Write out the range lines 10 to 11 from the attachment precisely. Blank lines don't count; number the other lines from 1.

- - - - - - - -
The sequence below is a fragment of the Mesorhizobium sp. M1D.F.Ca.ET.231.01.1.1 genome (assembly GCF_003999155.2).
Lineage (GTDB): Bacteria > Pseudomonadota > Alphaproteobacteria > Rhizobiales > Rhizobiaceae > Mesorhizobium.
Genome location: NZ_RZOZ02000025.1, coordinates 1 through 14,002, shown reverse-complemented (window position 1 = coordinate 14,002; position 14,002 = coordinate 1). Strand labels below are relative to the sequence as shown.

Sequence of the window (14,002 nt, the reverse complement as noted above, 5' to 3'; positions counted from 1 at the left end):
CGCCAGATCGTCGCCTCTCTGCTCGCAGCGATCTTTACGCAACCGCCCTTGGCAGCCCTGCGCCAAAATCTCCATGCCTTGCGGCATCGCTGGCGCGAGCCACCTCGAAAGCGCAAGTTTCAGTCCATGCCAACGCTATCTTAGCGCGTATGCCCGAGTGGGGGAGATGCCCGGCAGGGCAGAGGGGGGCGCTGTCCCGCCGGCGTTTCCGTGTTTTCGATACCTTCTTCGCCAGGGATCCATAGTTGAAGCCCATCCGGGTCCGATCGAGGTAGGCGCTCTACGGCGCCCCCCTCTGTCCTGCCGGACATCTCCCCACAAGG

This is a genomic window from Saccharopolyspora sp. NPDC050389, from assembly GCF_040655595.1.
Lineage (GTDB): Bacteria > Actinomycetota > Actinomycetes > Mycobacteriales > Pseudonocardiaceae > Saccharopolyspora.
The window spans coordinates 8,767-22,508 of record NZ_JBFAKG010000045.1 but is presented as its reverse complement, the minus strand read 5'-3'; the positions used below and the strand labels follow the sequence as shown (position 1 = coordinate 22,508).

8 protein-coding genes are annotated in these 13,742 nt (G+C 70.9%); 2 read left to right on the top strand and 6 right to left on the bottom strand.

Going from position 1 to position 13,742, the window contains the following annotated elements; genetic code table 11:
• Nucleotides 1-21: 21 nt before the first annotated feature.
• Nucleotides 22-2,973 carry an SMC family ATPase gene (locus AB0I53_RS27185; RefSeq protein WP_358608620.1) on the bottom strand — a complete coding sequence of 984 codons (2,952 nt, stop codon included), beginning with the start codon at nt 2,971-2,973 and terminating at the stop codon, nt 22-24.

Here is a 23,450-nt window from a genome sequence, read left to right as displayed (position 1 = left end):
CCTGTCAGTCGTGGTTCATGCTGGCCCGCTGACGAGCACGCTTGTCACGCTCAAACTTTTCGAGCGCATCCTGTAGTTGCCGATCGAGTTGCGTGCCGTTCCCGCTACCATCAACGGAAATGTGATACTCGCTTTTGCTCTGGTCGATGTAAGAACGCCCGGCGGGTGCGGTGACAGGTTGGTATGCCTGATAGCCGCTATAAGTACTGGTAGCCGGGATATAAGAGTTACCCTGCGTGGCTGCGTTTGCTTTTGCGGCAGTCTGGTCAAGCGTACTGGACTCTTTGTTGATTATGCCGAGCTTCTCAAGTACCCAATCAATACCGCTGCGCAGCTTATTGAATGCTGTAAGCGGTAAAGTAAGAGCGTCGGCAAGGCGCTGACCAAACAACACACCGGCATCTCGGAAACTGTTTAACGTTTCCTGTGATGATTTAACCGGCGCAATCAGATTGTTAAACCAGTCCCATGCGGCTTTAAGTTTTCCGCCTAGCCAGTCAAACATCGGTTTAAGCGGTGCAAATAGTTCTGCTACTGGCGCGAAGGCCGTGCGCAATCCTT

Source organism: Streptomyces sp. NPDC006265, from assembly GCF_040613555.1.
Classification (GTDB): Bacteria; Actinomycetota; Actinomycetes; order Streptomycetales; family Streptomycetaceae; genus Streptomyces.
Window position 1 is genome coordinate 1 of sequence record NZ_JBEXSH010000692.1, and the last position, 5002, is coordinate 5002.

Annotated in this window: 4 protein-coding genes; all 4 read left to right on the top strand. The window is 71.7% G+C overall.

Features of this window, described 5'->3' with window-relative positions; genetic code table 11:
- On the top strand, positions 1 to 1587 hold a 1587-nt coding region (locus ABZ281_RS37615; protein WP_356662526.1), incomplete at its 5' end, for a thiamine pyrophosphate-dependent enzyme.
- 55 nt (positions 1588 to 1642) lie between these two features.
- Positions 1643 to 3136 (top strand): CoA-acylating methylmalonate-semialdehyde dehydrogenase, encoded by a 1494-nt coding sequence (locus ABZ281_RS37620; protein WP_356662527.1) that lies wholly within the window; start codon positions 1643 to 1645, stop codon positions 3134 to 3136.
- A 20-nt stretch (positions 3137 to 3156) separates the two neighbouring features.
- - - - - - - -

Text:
Going from position 1 to position 13,742, the window contains the following annotated elements; genetic code table 11:
• Nucleotides 1-21: 21 nt before the first annotated feature.